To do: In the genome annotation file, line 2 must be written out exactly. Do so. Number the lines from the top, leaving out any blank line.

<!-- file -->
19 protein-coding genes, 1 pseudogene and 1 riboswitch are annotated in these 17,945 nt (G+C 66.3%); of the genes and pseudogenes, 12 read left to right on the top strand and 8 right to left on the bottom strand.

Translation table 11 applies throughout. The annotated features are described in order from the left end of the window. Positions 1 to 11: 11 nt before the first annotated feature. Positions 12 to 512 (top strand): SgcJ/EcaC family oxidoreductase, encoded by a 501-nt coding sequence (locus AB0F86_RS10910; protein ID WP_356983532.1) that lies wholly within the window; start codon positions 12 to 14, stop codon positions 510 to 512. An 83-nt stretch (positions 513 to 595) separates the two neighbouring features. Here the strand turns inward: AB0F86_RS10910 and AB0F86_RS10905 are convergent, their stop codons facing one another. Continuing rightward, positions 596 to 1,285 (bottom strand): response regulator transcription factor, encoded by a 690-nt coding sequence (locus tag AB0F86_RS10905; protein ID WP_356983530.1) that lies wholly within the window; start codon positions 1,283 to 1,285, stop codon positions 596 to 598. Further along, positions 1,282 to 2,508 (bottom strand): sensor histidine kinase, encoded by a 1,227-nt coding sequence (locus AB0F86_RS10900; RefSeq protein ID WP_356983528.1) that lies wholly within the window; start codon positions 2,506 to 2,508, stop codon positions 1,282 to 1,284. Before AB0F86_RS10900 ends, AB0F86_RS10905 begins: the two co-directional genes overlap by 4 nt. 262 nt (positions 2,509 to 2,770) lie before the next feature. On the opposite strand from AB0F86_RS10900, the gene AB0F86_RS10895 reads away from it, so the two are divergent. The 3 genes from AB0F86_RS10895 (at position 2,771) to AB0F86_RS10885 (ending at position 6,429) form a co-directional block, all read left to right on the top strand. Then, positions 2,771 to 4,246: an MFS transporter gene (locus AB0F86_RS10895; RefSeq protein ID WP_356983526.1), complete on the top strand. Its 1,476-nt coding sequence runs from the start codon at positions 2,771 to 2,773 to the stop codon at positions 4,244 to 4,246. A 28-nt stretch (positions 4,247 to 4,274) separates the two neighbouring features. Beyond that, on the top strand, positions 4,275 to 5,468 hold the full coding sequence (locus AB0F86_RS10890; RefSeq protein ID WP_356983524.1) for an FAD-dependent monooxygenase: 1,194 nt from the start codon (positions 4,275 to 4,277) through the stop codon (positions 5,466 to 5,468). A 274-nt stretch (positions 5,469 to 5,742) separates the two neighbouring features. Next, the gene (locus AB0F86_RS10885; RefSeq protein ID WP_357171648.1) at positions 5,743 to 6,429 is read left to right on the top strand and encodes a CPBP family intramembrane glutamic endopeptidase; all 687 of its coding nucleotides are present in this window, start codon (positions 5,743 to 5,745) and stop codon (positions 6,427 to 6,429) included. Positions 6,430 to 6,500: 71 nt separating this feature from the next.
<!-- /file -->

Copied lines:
Translation table 11 applies throughout. The annotated features are described in order from the left end of the window. Positions 1 to 11: 11 nt before the first annotated feature. Positions 12 to 512 (top strand): SgcJ/EcaC family oxidoreductase, encoded by a 501-nt coding sequence (locus AB0F86_RS10910; protein ID WP_356983532.1) that lies wholly within the window; start codon positions 12 to 14, stop codon positions 510 to 512. An 83-nt stretch (positions 513 to 595) separates the two neighbouring features. Here the strand turns inward: AB0F86_RS10910 and AB0F86_RS10905 are convergent, their stop codons facing one another. Continuing rightward, positions 596 to 1,285 (bottom strand): response regulator transcription factor, encoded by a 690-nt coding sequence (locus tag AB0F86_RS10905; protein ID WP_356983530.1) that lies wholly within the window; start codon positions 1,283 to 1,285, stop codon positions 596 to 598. Further along, positions 1,282 to 2,508 (bottom strand): sensor histidine kinase, encoded by a 1,227-nt coding sequence (locus AB0F86_RS10900; RefSeq protein ID WP_356983528.1) that lies wholly within the window; start codon positions 2,506 to 2,508, stop codon positions 1,282 to 1,284. Before AB0F86_RS10900 ends, AB0F86_RS10905 begins: the two co-directional genes overlap by 4 nt. 262 nt (positions 2,509 to 2,770) lie before the next feature. On the opposite strand from AB0F86_RS10900, the gene AB0F86_RS10895 reads away from it, so the two are divergent. The 3 genes from AB0F86_RS10895 (at position 2,771) to AB0F86_RS10885 (ending at position 6,429) form a co-directional block, all read left to right on the top strand. Then, positions 2,771 to 4,246: an MFS transporter gene (locus AB0F86_RS10895; RefSeq protein ID WP_356983526.1), complete on the top strand. Its 1,476-nt coding sequence runs from the start codon at positions 2,771 to 2,773 to the stop codon at positions 4,244 to 4,246. A 28-nt stretch (positions 4,247 to 4,274) separates the two neighbouring features. Beyond that, on the top strand, positions 4,275 to 5,468 hold the full coding sequence (locus AB0F86_RS10890; RefSeq protein ID WP_356983524.1) for an FAD-dependent monooxygenase: 1,194 nt from the start codon (positions 4,275 to 4,277) through the stop codon (positions 5,466 to 5,468). A 274-nt stretch (positions 5,469 to 5,742) separates the two neighbouring features. Next, the gene (locus AB0F86_RS10885; RefSeq protein ID WP_357171648.1) at positions 5,743 to 6,429 is read left to right on the top strand and encodes a CPBP family intramembrane glutamic endopeptidase; all 687 of its coding nucleotides are present in this window, start codon (positions 5,743 to 5,745) and stop codon (positions 6,427 to 6,429) included. Positions 6,430 to 6,500: 71 nt separating this feature from the next.